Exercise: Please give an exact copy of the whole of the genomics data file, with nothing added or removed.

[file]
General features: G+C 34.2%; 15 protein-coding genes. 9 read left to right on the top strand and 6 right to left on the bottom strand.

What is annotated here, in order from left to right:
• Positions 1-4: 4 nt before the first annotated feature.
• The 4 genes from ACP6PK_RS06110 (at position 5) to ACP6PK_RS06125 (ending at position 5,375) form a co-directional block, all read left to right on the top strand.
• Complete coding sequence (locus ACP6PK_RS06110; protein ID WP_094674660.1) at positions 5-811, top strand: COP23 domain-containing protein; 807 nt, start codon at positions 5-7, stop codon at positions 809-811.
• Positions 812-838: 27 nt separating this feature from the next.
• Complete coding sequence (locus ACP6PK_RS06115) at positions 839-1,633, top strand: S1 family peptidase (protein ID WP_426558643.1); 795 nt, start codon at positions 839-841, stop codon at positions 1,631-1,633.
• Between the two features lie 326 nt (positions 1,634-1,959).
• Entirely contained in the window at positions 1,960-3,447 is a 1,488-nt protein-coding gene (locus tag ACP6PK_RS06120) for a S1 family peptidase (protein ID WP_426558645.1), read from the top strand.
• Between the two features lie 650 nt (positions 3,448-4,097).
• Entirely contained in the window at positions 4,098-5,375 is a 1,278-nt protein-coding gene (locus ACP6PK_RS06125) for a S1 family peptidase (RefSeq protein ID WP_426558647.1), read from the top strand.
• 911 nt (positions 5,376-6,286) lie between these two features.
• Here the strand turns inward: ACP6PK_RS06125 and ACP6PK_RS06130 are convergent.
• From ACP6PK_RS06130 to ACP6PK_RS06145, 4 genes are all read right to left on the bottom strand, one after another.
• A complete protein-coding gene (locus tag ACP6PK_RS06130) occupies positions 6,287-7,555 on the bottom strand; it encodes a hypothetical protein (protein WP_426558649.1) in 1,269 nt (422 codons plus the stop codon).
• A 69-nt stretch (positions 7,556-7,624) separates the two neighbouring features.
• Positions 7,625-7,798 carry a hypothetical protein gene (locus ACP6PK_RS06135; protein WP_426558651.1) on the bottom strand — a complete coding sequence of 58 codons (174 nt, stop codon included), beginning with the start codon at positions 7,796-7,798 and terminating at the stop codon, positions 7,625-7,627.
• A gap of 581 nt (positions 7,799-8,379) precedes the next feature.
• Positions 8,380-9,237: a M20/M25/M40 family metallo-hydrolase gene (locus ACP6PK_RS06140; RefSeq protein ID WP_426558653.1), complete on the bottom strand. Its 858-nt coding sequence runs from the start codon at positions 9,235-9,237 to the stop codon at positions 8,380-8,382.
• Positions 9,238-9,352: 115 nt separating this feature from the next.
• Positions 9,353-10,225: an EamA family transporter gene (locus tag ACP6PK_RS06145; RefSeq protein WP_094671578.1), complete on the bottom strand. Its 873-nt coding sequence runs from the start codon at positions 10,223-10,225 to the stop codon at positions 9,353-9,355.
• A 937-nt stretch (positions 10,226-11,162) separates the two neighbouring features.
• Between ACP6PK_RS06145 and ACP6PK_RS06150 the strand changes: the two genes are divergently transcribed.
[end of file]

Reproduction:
General features: G+C 34.2%; 15 protein-coding genes. 9 read left to right on the top strand and 6 right to left on the bottom strand.

What is annotated here, in order from left to right:
• Positions 1-4: 4 nt before the first annotated feature.
• The 4 genes from ACP6PK_RS06110 (at position 5) to ACP6PK_RS06125 (ending at position 5,375) form a co-directional block, all read left to right on the top strand.
• Complete coding sequence (locus ACP6PK_RS06110; protein ID WP_094674660.1) at positions 5-811, top strand: COP23 domain-containing protein; 807 nt, start codon at positions 5-7, stop codon at positions 809-811.
• Positions 812-838: 27 nt separating this feature from the next.
• Complete coding sequence (locus ACP6PK_RS06115) at positions 839-1,633, top strand: S1 family peptidase (protein ID WP_426558643.1); 795 nt, start codon at positions 839-841, stop codon at positions 1,631-1,633.
• Between the two features lie 326 nt (positions 1,634-1,959).
• Entirely contained in the window at positions 1,960-3,447 is a 1,488-nt protein-coding gene (locus tag ACP6PK_RS06120) for a S1 family peptidase (protein ID WP_426558645.1), read from the top strand.
• Between the two features lie 650 nt (positions 3,448-4,097).
• Entirely contained in the window at positions 4,098-5,375 is a 1,278-nt protein-coding gene (locus ACP6PK_RS06125) for a S1 family peptidase (RefSeq protein ID WP_426558647.1), read from the top strand.
• 911 nt (positions 5,376-6,286) lie between these two features.
• Here the strand turns inward: ACP6PK_RS06125 and ACP6PK_RS06130 are convergent.
• From ACP6PK_RS06130 to ACP6PK_RS06145, 4 genes are all read right to left on the bottom strand, one after another.
• A complete protein-coding gene (locus tag ACP6PK_RS06130) occupies positions 6,287-7,555 on the bottom strand; it encodes a hypothetical protein (protein WP_426558649.1) in 1,269 nt (422 codons plus the stop codon).
• A 69-nt stretch (positions 7,556-7,624) separates the two neighbouring features.
• Positions 7,625-7,798 carry a hypothetical protein gene (locus ACP6PK_RS06135; protein WP_426558651.1) on the bottom strand — a complete coding sequence of 58 codons (174 nt, stop codon included), beginning with the start codon at positions 7,796-7,798 and terminating at the stop codon, positions 7,625-7,627.
• A gap of 581 nt (positions 7,799-8,379) precedes the next feature.
• Positions 8,380-9,237: a M20/M25/M40 family metallo-hydrolase gene (locus ACP6PK_RS06140; RefSeq protein ID WP_426558653.1), complete on the bottom strand. Its 858-nt coding sequence runs from the start codon at positions 9,235-9,237 to the stop codon at positions 8,380-8,382.
• Positions 9,238-9,352: 115 nt separating this feature from the next.
• Positions 9,353-10,225: an EamA family transporter gene (locus tag ACP6PK_RS06145; RefSeq protein WP_094671578.1), complete on the bottom strand. Its 873-nt coding sequence runs from the start codon at positions 10,223-10,225 to the stop codon at positions 9,353-9,355.
• A 937-nt stretch (positions 10,226-11,162) separates the two neighbouring features.
• Between ACP6PK_RS06145 and ACP6PK_RS06150 the strand changes: the two genes are divergently transcribed.